Most helpful positive review
34 of 35 people found the following review helpful
When this plays, I'm 16 again
on March 20, 2004
Although a hit-and-miss quality may have come later, frankly, no album by Aretha Franklin originally released between 1967 and 1974 was a weak one. The "Spirit In The Dark" LP, Atlantic 8265, arrived smack-center in that golden zone on August 24, 1970. I distinctly remember her introducing "Don't Play That Song," which came out as a 45 (Atlantic 2751) on July 20th, on the Johnny Carson show. Then it was hurry as fast as one could to a record store - you didn't dawdle once you knew she had a new one. Put on this song (and maybe Bread's "Make It With You") and it's the summer of '70 again. Oh, how good it sounded starting up on the car radio!
Much as she did with Otis Redding's "Respect," she here takes B.B. King's "The Thrill Is Gone" and makes a lasting personal imprint yet again. Best with headphones on, where it's just you and her voice and magnificent piano work, with all other distractions locked out. "Spirit In The Dark" (which, along with "Thrill," was another single, Atlantic 2731, 5/7/70) is one of the best examples of gospel-meets-secular in Aretha's catalog. Fully five of Aretha's own compositions are contained here - the most she put on a single album. Among these, both "Pullin'" and "You And Me" also saw release as B-sides on singles.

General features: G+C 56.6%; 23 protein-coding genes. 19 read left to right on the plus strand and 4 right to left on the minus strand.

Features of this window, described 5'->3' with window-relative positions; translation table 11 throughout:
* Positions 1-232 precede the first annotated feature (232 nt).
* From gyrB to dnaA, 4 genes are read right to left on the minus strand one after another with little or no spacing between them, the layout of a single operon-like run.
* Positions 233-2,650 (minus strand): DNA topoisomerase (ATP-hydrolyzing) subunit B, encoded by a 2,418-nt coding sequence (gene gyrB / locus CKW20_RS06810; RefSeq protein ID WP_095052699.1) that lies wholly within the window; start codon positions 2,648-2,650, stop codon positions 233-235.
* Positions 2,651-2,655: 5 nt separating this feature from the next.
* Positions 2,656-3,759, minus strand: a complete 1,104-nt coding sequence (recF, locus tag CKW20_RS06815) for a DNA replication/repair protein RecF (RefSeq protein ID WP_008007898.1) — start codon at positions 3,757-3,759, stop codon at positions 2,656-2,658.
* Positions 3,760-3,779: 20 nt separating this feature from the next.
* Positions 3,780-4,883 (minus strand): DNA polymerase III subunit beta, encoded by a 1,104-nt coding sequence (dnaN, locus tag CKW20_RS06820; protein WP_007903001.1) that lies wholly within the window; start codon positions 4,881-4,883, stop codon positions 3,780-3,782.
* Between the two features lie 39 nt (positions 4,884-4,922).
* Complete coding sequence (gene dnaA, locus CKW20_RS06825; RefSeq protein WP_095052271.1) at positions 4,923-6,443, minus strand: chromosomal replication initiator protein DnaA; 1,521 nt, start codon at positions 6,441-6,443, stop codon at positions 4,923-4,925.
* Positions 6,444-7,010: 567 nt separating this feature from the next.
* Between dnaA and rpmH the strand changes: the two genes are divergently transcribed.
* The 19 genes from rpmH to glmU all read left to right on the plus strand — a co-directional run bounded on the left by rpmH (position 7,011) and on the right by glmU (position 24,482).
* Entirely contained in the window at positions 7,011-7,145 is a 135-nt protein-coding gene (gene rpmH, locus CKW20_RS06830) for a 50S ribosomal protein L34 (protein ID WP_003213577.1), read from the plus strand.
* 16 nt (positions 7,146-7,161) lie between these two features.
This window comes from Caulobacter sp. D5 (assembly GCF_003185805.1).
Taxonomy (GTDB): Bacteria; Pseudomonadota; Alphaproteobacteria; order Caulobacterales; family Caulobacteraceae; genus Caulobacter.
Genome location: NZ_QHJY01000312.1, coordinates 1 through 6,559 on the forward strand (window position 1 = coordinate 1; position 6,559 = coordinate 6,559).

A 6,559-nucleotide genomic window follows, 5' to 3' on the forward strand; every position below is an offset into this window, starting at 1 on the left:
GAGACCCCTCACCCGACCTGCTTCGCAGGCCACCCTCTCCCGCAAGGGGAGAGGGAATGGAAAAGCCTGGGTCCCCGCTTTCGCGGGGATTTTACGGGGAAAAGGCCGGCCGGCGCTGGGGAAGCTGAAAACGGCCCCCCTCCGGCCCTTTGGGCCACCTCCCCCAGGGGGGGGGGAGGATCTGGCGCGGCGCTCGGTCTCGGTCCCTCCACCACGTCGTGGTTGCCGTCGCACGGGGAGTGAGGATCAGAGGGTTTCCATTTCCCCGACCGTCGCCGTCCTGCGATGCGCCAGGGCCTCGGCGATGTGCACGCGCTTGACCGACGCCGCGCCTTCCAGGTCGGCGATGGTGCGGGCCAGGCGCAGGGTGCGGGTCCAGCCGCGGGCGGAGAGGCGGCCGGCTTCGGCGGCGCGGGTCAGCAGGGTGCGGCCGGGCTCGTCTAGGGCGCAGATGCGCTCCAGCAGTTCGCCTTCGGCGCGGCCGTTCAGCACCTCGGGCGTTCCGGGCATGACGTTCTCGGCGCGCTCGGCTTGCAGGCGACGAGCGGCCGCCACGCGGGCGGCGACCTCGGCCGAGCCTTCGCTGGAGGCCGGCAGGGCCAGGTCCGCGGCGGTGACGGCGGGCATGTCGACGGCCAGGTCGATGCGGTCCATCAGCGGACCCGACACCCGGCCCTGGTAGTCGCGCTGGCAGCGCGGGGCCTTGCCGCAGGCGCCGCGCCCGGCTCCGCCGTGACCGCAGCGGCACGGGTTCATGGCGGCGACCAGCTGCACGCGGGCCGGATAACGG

For me, the great jewel in this one was and still is Gerry Goffin & Carole King's "Oh No Not My Baby." A happy song, with everyone warning Aretha that the guy's no good, but she triumphs in the end: "Yesterday he gave me a ring..." Listening to Franklin's jubilant delivery, one can't help mentally listing other items from the Goffin-King songbook we could wish Aretha had also interpreted. (Imagine the serious warning she might have delivered on "Keep Your Hands Off My Baby'"!)
This one won't fail you, folks. Like all others from this period, Aretha's work was mistake-proof. And to whom it may concern: as I've stated elsewhere in the case of Berry Gordy Jr., isn't it high time Miss Franklin received the accolade of the Kennedy Center Honors?